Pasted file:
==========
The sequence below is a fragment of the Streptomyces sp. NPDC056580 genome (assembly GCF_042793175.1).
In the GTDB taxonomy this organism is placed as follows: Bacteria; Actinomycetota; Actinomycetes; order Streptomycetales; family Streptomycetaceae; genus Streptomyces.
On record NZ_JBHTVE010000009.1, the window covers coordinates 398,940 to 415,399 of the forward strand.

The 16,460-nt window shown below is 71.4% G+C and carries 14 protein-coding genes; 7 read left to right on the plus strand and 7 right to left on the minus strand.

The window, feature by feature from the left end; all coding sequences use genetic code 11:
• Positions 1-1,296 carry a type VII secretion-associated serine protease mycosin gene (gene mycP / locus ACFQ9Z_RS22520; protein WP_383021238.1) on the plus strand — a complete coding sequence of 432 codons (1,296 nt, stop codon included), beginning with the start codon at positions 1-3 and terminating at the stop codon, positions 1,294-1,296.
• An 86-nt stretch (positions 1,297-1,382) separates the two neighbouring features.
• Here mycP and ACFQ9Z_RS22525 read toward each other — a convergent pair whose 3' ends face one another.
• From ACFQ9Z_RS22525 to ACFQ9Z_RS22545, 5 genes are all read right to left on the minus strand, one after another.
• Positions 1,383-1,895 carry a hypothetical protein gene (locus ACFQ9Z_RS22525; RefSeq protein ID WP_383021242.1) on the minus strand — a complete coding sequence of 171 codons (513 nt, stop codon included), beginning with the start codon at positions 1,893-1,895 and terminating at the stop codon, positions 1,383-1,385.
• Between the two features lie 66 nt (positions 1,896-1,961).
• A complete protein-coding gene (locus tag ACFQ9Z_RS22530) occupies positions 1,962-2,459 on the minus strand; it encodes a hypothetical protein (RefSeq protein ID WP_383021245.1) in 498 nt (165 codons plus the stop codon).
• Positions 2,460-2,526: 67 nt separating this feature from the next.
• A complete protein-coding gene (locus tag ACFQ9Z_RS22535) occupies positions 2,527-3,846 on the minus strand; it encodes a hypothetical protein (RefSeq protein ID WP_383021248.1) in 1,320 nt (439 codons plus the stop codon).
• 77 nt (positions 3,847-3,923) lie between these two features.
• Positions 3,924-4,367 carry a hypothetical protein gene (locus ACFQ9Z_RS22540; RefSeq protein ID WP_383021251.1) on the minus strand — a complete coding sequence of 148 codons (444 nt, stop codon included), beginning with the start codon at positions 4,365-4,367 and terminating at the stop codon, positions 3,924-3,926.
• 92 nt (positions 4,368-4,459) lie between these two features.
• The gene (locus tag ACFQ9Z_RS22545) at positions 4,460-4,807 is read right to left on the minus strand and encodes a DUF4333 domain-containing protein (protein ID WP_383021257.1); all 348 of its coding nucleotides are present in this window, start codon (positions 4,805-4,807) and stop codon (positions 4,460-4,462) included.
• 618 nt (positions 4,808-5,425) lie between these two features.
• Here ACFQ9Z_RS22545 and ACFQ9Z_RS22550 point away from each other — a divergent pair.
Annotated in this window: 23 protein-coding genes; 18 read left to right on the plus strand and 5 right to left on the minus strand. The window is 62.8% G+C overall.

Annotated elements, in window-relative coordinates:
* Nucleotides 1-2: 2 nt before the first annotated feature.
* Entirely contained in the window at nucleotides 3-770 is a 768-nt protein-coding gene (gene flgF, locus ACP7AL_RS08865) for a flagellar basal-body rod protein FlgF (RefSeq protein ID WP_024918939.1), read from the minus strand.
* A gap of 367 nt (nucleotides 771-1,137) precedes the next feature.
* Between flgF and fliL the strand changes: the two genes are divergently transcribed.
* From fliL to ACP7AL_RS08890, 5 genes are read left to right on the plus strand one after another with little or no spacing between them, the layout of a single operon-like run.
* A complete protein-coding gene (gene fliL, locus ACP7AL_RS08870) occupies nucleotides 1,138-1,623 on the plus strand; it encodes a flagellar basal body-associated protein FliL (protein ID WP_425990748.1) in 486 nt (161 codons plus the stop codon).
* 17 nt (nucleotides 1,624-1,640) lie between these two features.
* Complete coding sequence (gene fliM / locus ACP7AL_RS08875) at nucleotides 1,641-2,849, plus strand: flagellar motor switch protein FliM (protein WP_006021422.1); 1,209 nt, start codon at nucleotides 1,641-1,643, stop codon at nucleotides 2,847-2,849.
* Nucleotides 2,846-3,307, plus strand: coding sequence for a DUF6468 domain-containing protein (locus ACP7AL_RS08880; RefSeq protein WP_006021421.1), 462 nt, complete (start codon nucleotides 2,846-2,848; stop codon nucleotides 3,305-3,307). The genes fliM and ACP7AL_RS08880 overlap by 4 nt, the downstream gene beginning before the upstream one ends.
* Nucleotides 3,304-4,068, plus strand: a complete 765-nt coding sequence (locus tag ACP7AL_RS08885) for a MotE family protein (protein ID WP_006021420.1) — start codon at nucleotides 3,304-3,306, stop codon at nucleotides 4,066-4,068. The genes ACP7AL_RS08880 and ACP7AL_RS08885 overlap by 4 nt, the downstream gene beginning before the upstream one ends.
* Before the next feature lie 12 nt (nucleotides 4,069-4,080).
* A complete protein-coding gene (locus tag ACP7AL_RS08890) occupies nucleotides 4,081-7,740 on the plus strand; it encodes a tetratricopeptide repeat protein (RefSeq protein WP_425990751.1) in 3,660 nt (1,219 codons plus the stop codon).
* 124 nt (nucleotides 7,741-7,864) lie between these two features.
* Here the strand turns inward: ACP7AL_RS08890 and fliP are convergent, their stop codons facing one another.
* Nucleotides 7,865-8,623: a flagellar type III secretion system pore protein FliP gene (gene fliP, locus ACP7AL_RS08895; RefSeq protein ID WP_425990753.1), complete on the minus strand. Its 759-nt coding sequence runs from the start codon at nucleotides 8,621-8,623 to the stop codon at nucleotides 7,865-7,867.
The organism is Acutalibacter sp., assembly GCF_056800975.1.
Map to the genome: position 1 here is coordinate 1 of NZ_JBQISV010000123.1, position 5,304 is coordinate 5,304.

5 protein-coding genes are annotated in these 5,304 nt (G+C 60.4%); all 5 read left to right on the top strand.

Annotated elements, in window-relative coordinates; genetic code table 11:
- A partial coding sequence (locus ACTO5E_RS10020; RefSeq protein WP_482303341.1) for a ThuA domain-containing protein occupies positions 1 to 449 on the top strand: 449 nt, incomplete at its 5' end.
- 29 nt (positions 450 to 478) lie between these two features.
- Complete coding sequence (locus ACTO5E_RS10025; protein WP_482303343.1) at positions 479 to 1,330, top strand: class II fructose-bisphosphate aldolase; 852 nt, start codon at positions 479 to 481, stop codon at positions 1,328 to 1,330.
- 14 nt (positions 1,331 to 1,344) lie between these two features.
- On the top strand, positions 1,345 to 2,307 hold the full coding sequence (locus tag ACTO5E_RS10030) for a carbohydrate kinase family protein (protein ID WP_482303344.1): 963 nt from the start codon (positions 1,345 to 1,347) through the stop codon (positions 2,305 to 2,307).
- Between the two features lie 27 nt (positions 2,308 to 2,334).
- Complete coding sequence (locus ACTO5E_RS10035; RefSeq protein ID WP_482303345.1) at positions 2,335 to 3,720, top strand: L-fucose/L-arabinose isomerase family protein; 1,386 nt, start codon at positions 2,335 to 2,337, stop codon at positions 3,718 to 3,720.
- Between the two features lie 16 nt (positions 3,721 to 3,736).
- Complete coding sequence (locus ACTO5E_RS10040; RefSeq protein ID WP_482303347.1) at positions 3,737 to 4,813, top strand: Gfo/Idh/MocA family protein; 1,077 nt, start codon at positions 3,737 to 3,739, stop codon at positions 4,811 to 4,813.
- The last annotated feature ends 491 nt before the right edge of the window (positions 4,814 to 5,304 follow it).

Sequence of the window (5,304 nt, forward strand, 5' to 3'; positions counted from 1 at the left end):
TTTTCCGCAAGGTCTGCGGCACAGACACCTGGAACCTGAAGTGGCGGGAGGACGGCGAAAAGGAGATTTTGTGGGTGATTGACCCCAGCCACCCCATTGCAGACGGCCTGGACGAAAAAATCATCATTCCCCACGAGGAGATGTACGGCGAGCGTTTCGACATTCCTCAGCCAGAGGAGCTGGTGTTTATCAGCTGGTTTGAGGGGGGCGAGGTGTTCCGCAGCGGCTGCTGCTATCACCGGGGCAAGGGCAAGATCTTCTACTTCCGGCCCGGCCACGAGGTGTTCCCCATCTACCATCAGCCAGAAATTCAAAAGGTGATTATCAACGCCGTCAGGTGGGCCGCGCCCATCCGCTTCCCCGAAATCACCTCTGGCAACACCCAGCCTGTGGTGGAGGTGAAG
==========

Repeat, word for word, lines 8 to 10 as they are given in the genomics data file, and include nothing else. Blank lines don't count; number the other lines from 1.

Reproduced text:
• Here mycP and ACFQ9Z_RS22525 read toward each other — a convergent pair whose 3' ends face one another.
• From ACFQ9Z_RS22525 to ACFQ9Z_RS22545, 5 genes are all read right to left on the minus strand, one after another.
• Positions 1,383-1,895 carry a hypothetical protein gene (locus ACFQ9Z_RS22525; RefSeq protein ID WP_383021242.1) on the minus strand — a complete coding sequence of 171 codons (513 nt, stop codon included), beginning with the start codon at positions 1,893-1,895 and terminating at the stop codon, positions 1,383-1,385.